Of course, there is significant political risk here. For example, there is a widespread belief that the current working generations (particularly the so-called 'Millenials') are significantly worse off than their parents' generations. Add to this the fact that the older generation were born mostly during the post-war 'baby boom' and so there are a lot of them! Modern medicine is successfully keeping older people alive, although often in poor health, for much longer than previous generations could have hoped for. So a person already receiving the State Pension today stands a very good chance of being around to collect it for many years to come. All the while, new pensioners are retiring, increasing the number of State Pensions which must be paid. In short, the population is ageing and the dependency ratio is rising.
Will the poorer younger generations continue to vote in governments who force them to pay for the pensions (and health care/social costs) of their much richer forebears even after they've had to pay 10x their annual salary for a house? It might not be sensible to treat this as a certainty. Although the generation currently in receipt of the State Pension have been promised by successive governments that they will be cared for 'from the cradle to the grave', they might find that the governments of the future are simply unable to deliver upon these promises.
You might find it interesting to have a look at some government projections of the possible impact of an ageing population upon public finances in the UK thoroughout the 21st century.
So what's the takeaway? Just because you've been promised a pension by the current government doesn't mean that the government of the day will be able to pay it.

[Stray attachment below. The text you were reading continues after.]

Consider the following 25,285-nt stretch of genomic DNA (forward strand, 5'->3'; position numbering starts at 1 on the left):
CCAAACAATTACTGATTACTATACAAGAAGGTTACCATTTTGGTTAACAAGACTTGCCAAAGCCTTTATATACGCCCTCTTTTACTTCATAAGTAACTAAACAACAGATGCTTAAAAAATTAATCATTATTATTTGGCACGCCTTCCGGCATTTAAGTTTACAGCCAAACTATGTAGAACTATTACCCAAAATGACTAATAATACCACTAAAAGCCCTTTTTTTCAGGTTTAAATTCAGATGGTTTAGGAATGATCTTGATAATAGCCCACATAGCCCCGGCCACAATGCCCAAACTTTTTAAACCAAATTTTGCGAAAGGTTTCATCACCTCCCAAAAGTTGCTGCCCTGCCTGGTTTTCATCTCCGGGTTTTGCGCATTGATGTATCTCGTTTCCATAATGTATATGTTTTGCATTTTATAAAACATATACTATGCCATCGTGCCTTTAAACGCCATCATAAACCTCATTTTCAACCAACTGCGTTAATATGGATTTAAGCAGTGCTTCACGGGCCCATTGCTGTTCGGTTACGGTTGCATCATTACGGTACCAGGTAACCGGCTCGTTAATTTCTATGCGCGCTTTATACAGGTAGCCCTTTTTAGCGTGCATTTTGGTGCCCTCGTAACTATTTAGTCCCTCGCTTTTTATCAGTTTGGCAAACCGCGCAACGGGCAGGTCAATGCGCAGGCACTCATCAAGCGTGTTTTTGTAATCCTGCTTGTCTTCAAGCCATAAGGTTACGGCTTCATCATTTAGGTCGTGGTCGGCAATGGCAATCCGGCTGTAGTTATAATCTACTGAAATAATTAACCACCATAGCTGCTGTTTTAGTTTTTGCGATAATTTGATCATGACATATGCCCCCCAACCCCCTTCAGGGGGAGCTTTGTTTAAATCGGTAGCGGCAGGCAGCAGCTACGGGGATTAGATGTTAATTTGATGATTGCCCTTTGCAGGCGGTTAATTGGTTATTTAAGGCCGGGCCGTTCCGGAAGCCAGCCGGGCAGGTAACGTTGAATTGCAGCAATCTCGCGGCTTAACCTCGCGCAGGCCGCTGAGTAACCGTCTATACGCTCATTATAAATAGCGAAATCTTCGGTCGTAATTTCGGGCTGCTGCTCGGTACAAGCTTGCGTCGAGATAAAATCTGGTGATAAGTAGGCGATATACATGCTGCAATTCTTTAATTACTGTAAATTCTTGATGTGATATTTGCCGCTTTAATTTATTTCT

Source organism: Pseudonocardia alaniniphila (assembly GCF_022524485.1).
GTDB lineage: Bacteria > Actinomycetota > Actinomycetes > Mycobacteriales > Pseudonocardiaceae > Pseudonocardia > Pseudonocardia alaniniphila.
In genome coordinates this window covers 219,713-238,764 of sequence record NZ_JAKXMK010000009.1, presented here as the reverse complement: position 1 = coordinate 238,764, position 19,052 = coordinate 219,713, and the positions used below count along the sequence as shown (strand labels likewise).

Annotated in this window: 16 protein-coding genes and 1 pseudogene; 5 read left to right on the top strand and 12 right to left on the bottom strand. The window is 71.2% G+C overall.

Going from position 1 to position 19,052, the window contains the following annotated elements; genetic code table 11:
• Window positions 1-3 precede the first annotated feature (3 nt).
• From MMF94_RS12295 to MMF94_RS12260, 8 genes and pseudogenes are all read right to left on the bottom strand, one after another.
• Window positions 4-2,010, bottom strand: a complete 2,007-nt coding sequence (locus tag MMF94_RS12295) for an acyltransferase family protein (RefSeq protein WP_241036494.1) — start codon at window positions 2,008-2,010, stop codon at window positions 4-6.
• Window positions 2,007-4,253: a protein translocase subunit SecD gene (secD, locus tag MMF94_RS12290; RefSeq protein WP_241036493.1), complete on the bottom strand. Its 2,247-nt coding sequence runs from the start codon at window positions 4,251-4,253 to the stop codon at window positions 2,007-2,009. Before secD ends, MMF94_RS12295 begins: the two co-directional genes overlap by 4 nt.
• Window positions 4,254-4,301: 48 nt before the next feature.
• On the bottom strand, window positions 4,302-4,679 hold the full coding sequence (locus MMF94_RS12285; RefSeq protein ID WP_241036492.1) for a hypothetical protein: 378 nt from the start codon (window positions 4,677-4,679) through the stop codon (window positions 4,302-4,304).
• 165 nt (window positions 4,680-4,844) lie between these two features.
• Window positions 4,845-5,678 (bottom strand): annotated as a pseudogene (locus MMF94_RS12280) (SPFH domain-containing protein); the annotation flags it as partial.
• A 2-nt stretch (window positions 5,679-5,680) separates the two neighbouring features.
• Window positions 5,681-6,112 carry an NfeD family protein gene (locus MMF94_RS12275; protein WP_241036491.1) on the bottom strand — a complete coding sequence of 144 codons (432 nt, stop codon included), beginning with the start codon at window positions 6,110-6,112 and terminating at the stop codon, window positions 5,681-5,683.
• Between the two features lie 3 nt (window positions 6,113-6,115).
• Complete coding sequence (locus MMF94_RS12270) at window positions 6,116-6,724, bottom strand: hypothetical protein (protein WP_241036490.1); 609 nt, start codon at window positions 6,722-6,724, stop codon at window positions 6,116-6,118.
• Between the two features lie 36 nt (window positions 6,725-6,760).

Despite making NI contributions throughout your working life, you may not receive the pension you have been promised. Of course, it may not be the case that you receive no pension at all, rather that you might get less than you had anticipated and planned for. Alternatively, the government of the day may decide to push back the State Pension age even further than current plans have already projected, meaning you'll have to work for longer.
How far away for you?
But what should you do about it? Should you factor the State Pension into your retirement plan at all? Should you aim to put in place enough private provision that you don't need the State Pension even if it still exists in its current form when you reach the official retirement age?
Well, there's a good argument that your current age should determine how much weight you give to the government's promise to pay you a State Pension.
It's probably reasonable to assume that people who are close to State Pension age will experience the system roughly in it's current form. That is, if you've factored the State Pension into your retirement plans and you're due to retire soon, you're likely to get what the government is currently promising (hopefully for the rest of your life). After all, it would be politically difficult for any government to change the rules drastically and quickly without causing a revolution!
However, if you are significantly younger than the State Pension age, it may be worth considering that your expectation of receiving State Pension benefits similar to those paid to the current generation of recipients is based upon the ability of a future government to collect enough NI payments from the workers of the day and the sums might not add up! If the dependency ratio is too high or there are any other difficulties with collecting NI payments (e.g. automation leading to fewer workers) then you'll probably be glad of having some private provision in place.
The State Pension system is built around promises made by the government to make pension payments to you in the future if you pay NI contributions now.
It's not set in stone that a future government will be able to honour the promises that have been made due to changing demographics, economic and political risks.
If you are some years away from the official retirement age, it would be prudent to ensure that you have some private retirement provision to compensate for the possibility that you won't receive the State Pension payments you were expecting.
Please note that this is an opinion piece. It must not be considered to be financial advice. Please do your own research and, if necessary, consult a suitably-qualified financial adviser.